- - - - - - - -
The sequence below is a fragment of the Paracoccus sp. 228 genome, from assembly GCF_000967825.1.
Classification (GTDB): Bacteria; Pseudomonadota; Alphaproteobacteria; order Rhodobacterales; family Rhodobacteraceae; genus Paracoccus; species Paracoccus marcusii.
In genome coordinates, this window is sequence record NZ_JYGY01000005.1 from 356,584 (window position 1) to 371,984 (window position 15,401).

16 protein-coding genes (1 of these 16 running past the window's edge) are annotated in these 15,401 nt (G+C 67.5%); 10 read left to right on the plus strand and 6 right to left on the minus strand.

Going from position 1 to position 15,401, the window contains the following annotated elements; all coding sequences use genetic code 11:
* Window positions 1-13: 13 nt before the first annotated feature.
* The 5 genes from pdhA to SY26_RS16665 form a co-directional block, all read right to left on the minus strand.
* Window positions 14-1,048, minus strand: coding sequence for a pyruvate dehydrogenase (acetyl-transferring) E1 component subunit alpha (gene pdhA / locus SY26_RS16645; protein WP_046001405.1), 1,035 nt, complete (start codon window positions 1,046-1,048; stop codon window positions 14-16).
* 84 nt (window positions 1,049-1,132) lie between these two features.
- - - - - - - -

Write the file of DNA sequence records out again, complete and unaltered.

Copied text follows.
The sequence below is a fragment of the Paracoccus sp. 228 genome, from assembly GCF_000967825.1.
Classification (GTDB): Bacteria; Pseudomonadota; Alphaproteobacteria; order Rhodobacterales; family Rhodobacteraceae; genus Paracoccus; species Paracoccus marcusii.
In genome coordinates, this window is sequence record NZ_JYGY01000005.1 from 356,584 (window position 1) to 371,984 (window position 15,401).

16 protein-coding genes (1 of these 16 running past the window's edge) are annotated in these 15,401 nt (G+C 67.5%); 10 read left to right on the plus strand and 6 right to left on the minus strand.

Going from position 1 to position 15,401, the window contains the following annotated elements; all coding sequences use genetic code 11:
* Window positions 1-13: 13 nt before the first annotated feature.
* The 5 genes from pdhA to SY26_RS16665 form a co-directional block, all read right to left on the minus strand.
* Window positions 14-1,048, minus strand: coding sequence for a pyruvate dehydrogenase (acetyl-transferring) E1 component subunit alpha (gene pdhA / locus SY26_RS16645; protein WP_046001405.1), 1,035 nt, complete (start codon window positions 1,046-1,048; stop codon window positions 14-16).
* 84 nt (window positions 1,049-1,132) lie between these two features.